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The US House Of Representatives Has Passed A Bill By Democrats On Police Reform

The US House Of Representatives Has Passed A Bill By Democrats On Police Reform

The US House of Representatives on Thursday passed a police reform bill aimed at curbing excessive use of force by law enforcement agencies after the death of African-American George Floyd.

The bill, developed by Democrats, received 236 votes "for," "against" was expressed by 181 lawmakers.

The document was supported by three representatives of the Republican party-will Hurd, Fred Upton, and Brian Fitzpatrick.

Now the bill will go to a vote in the Senate, where the majority is held by Republicans.

If it passes in the Senate, it will be passed to the US President for signature.

The bill includes outright bans on strangulation, on the use of search warrants without warning, creates a national register of police abuse, and makes it easier to prosecute individual police officers in cases of misconduct.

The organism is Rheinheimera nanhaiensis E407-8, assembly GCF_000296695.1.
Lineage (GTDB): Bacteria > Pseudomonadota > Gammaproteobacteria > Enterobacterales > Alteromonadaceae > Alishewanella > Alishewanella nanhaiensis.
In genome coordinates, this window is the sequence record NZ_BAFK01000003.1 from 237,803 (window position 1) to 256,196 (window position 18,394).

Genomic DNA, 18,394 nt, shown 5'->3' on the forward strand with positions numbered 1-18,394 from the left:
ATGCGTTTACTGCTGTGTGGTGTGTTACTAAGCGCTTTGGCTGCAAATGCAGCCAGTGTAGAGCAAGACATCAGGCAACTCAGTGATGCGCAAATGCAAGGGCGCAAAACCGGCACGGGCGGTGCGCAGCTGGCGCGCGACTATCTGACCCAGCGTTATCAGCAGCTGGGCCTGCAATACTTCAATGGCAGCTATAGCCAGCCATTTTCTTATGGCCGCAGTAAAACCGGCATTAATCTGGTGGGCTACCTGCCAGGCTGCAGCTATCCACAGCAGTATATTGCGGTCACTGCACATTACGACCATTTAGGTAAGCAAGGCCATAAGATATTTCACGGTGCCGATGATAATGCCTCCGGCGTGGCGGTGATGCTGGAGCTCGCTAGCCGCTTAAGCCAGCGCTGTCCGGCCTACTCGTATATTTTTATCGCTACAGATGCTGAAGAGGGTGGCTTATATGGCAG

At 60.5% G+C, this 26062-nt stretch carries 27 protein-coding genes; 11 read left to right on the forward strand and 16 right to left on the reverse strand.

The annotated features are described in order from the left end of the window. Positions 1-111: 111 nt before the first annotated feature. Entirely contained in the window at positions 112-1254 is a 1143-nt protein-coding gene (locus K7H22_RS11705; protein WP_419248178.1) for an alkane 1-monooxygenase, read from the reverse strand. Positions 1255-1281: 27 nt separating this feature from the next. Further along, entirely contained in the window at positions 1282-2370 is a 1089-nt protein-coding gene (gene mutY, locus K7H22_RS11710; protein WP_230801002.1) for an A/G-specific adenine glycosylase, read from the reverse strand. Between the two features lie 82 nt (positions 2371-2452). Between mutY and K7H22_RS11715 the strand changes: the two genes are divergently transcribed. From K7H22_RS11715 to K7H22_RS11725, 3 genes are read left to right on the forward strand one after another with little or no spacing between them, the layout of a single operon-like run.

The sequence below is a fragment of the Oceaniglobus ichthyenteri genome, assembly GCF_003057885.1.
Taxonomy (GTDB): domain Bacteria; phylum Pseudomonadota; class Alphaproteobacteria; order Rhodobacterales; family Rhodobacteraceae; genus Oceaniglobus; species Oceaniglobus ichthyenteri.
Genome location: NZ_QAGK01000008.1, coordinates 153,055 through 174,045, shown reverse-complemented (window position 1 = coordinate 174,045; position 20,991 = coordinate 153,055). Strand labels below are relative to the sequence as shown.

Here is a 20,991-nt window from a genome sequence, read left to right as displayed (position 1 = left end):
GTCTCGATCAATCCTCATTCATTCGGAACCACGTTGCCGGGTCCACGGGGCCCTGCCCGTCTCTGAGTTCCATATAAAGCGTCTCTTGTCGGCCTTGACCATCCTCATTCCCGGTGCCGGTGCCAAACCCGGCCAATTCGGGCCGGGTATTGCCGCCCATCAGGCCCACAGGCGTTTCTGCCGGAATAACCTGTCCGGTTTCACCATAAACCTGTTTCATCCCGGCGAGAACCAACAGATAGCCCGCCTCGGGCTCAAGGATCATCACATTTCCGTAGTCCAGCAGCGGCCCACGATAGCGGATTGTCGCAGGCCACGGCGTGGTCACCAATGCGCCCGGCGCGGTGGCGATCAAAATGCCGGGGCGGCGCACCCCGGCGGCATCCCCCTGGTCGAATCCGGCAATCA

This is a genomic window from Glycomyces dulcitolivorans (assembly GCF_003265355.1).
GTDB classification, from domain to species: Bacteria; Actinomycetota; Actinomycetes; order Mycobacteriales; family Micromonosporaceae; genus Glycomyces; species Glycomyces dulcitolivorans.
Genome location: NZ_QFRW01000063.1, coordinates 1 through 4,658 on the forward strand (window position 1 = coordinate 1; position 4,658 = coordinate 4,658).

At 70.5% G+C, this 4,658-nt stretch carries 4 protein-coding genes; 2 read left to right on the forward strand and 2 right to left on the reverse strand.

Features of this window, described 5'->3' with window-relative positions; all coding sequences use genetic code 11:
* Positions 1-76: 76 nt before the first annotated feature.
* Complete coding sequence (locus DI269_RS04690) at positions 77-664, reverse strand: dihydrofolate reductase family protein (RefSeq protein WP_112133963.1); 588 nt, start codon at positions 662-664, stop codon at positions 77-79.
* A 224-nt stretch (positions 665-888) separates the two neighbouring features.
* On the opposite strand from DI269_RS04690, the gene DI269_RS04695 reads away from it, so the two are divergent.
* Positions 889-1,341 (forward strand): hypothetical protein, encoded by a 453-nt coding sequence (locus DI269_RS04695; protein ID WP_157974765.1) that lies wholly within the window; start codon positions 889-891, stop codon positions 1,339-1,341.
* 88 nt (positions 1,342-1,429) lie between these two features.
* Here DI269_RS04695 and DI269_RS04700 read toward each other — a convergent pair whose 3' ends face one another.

Speaker Nancy Pelosi said the House bill, which would hold law enforcement officers more accountable, would "fundamentally change the culture of policing to combat systemic racism, curb police brutality and save lives."

Democrats proposed their bill amid protests in the US in response to the death of African-American Floyd.

Police arrested a man on May 25 in Minneapolis. During the arrest, one of the police officers put his knee on Floyd's neck. Subsequently, the African-American man died in intensive care, and the video of his detention got on the Internet.